This image from NASA's Mars Reconnaissance Orbiter was planned to search for gully activity in the Northern Hemisphere.

This image was planned to search for gully activity in the Northern Hemisphere. Changing gullies have so far been documented only in the Southern Hemisphere, where a greater thickness of carbon dioxide frost forms in the winter.

The gullies are active when this frost is present, especially in the late winter and spring as it sublimates. The well-preserved crater here has a bright gully deposit (visible in prior images acquired in late northern summer), which suggests recent activity. An animated GIF blinking between these two images (at reduced resolution) shows how it changes in appearance with the seasons.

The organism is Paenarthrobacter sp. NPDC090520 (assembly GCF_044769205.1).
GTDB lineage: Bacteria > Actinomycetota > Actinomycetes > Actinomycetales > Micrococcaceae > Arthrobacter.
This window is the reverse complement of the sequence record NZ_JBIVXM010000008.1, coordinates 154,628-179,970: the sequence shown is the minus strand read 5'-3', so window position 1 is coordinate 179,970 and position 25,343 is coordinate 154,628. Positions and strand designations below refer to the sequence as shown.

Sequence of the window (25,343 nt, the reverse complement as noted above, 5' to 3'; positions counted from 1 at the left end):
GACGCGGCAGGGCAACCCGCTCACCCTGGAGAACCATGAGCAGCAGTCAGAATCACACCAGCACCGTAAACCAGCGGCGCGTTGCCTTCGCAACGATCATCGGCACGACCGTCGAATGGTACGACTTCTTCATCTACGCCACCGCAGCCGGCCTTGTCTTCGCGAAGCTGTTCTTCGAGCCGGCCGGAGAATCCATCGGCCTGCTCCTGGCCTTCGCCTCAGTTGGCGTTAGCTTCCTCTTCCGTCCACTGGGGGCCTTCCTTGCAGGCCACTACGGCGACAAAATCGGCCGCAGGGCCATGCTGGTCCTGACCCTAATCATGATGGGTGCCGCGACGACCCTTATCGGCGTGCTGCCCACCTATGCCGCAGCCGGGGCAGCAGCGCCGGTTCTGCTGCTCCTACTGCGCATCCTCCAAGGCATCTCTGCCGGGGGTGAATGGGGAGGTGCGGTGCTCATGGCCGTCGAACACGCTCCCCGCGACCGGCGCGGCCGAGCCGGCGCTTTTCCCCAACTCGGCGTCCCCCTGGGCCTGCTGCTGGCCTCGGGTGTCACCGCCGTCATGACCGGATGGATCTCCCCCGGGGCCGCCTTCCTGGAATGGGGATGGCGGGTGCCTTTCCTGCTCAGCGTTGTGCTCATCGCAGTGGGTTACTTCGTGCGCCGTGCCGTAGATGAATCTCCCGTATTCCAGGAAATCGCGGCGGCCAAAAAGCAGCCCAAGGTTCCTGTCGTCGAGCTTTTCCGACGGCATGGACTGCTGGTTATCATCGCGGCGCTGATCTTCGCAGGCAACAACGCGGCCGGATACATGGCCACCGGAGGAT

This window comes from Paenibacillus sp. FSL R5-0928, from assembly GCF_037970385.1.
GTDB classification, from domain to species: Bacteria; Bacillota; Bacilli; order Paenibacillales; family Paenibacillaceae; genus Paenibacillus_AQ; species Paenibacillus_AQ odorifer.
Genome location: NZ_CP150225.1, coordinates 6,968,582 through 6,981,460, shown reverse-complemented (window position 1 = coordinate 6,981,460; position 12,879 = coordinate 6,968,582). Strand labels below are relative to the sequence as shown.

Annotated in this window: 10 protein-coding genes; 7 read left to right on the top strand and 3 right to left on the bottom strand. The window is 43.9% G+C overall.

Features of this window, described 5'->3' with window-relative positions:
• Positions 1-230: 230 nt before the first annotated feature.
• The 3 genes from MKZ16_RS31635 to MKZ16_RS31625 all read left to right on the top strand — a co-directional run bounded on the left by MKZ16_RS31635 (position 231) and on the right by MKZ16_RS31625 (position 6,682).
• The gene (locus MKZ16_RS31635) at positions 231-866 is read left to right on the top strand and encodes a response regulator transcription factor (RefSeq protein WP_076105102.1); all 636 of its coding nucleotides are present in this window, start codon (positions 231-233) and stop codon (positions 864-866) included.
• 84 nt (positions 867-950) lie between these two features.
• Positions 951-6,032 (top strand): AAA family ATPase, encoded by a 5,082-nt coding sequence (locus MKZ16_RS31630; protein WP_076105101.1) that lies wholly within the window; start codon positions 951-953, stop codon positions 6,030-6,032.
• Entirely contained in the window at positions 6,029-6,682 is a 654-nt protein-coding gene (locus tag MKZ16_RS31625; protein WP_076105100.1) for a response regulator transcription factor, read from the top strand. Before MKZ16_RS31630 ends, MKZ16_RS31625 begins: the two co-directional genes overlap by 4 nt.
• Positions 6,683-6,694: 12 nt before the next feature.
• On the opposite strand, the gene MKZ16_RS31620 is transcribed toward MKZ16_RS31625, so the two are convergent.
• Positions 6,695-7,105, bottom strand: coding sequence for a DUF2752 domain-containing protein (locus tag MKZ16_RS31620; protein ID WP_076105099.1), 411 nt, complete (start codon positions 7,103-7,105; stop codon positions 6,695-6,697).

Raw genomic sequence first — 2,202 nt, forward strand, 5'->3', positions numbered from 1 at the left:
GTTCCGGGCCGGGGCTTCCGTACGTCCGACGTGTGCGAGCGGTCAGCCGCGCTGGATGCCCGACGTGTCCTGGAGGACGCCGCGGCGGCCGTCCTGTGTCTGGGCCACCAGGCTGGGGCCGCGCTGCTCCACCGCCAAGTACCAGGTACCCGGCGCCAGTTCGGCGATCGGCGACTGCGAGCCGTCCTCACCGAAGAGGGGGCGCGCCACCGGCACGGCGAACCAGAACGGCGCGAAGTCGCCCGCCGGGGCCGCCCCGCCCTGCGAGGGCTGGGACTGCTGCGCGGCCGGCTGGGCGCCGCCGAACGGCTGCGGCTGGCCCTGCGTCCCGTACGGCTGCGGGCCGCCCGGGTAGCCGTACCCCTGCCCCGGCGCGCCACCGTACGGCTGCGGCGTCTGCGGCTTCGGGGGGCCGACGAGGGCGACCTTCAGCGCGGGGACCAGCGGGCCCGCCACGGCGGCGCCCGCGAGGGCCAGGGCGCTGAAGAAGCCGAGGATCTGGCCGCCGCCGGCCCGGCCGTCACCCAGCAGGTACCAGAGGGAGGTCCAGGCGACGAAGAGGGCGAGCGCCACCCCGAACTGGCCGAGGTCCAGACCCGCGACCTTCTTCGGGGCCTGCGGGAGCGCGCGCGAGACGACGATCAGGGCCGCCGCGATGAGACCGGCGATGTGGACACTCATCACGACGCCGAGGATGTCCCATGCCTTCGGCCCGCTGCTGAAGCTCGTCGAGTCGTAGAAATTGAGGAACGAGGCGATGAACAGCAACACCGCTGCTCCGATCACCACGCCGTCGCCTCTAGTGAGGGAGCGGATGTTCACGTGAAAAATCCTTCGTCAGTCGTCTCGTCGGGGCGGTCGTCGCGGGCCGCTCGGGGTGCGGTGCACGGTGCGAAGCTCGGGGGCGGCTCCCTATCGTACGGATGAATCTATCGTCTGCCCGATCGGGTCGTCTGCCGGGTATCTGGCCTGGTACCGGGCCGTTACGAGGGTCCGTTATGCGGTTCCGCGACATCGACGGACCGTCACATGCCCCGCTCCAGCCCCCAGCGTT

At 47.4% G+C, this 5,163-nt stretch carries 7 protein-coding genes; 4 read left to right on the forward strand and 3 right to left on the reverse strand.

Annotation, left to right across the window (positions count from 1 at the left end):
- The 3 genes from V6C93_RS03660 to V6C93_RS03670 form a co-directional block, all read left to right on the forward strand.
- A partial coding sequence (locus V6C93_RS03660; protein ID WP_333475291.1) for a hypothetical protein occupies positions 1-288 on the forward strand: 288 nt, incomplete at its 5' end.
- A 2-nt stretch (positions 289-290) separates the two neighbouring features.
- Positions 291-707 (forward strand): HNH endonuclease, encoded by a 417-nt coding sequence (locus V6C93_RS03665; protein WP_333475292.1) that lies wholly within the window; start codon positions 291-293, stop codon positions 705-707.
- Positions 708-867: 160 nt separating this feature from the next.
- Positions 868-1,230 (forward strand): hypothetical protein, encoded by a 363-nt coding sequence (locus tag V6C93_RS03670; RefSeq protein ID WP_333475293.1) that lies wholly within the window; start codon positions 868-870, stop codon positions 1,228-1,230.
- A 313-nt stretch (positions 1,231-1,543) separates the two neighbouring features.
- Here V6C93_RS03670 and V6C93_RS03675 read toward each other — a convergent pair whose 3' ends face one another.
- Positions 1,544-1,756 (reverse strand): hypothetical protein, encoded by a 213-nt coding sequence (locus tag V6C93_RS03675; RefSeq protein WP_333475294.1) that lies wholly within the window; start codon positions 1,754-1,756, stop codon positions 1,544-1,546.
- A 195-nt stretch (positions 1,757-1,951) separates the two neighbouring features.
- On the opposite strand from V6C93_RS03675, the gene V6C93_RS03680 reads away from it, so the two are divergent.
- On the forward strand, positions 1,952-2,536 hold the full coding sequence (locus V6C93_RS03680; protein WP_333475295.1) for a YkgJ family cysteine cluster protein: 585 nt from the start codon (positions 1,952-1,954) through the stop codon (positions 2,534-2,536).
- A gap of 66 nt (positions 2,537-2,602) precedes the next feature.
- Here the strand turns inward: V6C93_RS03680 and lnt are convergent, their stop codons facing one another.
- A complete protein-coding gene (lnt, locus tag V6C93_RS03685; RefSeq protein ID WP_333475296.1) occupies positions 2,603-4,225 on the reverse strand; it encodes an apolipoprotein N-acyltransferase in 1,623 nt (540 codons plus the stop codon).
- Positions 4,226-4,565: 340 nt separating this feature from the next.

HiRISE is one of six instruments on NASA's Mars Reconnaissance Orbiter. The University of Arizona, Tucson, operates the orbiter's HiRISE camera, which was built by Ball Aerospace & Technologies Corp., Boulder, Colo. NASA's Jet Propulsion Laboratory, a division of the California Institute of Technology in Pasadena, manages the Mars Reconnaissance Orbiter Project for the NASA Science Mission Directorate, Washington.

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